by developers across the world at companies including Mozilla, Facebook, and Twitter to ensure the issues it detects
are not in its codebase.
The type of problems that jshint is able to detect are syntax errors, leaking variables, and bugs related to implicit
type conversion and it ensures that your code follows the defined coding conventions.
The key benefits of using jshint are:
1. Shows you any simple errors or mistakes in your JavaScript code
2. Enables you to enforce your team’s coding conventions
3. Fully configurable so you are not forced to follow someone else’s standards
I previously discussed using jshint within Grunt, however, you can also easily use it as a standalone
command-line tool to quickly check the quality of your code.

Installation
The tool jshint is available as a command-line tool installable by the Node package manager. To install jshint you
simply run the command:

npm install jshint -g

Usage
Using jshint is really simple—you simply pass the path to the JavaScript file you want to lint to the jshint command:

jshint jsfile.js

Then jshint will look for any issues in your JavaScript file, and these will be output with both the line number and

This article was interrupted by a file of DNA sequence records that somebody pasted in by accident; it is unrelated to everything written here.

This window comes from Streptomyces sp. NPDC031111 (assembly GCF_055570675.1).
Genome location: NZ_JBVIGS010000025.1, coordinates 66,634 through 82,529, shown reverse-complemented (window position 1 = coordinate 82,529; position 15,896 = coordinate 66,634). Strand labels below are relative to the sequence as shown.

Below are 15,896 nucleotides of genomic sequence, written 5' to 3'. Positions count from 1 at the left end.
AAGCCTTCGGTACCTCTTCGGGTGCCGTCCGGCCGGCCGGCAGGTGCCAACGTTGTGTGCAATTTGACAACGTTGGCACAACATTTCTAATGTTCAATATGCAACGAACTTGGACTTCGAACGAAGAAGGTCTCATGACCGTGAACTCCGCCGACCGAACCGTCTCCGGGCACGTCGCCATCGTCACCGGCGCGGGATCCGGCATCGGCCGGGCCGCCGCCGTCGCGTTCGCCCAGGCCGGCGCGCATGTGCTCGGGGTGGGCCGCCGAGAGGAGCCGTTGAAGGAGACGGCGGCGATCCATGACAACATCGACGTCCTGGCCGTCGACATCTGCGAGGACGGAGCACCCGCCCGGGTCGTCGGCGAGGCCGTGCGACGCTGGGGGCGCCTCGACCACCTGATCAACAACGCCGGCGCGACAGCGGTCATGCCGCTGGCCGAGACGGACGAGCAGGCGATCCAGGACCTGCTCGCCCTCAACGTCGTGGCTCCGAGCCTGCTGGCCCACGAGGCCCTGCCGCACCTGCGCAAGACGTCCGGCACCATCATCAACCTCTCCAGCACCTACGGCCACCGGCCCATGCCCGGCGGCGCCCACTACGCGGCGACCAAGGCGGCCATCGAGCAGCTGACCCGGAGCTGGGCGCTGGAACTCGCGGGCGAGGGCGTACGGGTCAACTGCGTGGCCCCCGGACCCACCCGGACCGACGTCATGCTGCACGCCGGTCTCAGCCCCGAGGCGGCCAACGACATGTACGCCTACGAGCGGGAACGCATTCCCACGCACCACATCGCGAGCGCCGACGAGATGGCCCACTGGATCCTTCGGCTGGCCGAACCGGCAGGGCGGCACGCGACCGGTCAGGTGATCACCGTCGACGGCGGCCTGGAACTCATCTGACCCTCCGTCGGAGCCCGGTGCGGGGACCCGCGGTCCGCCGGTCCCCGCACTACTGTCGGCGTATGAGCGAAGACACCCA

the location of the character causing the problem (see Figure 7-6).

Figure 7-6.  Any issues found by jshint are output to the command line

202 http://freepdf-books.com
www.it-ebooks.info
Chapter 7 ■ Tools and Workflow

serve
The server serve is a simple Node server that will serve the current folder you are using in terminal. This means if you
need to quickly throw something up on a server on your local machine, and you can use serve and then navigate to
localhost:3000 in your browser to see your site.

Installation
To install serve run the command:

npm install serve -g

Usage
The easiest way to get started with serve is to navigate to the directory you wish to serve to your browser and simply
run the command:

serve

This will serve the current directory to localhost:3000, and in addition you can specify additional options: